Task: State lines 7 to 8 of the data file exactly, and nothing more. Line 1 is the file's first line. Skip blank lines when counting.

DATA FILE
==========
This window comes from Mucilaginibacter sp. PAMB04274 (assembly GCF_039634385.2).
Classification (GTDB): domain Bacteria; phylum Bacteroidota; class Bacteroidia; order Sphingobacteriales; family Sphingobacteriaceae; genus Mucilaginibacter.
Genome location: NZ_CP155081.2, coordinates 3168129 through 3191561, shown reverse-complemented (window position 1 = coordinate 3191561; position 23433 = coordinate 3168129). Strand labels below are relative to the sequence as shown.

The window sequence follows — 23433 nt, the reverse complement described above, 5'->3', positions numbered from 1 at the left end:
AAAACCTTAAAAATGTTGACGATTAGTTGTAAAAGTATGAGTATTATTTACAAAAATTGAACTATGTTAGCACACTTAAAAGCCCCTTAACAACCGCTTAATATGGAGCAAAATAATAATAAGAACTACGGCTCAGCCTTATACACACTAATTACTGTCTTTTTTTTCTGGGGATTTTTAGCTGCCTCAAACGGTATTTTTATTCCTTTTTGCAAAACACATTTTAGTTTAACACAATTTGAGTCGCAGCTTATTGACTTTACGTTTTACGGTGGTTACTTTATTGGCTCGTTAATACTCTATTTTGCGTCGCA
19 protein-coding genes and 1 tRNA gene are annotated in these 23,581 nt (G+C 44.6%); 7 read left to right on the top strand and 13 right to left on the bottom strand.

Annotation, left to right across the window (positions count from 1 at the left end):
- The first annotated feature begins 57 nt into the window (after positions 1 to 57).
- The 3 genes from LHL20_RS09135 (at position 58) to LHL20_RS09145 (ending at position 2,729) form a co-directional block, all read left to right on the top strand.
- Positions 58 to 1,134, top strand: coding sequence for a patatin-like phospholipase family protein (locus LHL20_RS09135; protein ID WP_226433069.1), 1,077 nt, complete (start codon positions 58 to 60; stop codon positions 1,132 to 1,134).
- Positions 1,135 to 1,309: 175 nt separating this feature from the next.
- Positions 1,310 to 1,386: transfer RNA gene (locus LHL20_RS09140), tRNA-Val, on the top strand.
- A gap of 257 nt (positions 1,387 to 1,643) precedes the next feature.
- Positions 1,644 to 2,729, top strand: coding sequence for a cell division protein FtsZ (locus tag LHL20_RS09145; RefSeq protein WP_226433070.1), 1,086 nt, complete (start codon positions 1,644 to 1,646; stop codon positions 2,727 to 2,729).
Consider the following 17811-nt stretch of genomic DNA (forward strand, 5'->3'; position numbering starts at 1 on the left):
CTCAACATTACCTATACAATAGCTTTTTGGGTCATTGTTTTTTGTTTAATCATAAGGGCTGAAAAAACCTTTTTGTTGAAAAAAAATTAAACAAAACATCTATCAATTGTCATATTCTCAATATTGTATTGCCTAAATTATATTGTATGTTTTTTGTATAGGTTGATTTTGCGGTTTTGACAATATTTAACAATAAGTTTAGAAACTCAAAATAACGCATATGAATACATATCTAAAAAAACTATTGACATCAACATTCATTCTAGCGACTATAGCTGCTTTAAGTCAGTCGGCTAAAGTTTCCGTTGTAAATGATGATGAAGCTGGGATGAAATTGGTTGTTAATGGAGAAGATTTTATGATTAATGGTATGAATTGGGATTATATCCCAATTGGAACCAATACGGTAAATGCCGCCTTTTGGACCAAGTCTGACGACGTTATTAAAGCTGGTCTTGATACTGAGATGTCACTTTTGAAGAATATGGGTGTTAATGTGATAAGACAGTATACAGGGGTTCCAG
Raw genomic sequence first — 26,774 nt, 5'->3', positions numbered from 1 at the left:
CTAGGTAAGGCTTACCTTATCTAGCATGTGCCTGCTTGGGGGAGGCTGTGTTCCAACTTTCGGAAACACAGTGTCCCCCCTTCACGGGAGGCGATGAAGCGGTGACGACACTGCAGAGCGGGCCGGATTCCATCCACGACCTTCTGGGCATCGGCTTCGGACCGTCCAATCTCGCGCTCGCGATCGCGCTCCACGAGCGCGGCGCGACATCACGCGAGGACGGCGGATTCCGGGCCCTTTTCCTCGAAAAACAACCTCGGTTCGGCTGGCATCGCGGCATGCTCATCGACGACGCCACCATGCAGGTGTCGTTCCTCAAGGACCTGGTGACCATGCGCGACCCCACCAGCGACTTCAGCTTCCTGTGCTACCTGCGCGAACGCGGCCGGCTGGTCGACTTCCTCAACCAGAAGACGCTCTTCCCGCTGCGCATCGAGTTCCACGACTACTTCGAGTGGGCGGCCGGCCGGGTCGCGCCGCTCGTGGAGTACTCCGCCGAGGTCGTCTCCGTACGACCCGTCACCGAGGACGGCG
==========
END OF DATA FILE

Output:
Annotation, left to right across the window (positions count from 1 at the left end):
- The first annotated feature begins 57 nt into the window (after positions 1 to 57).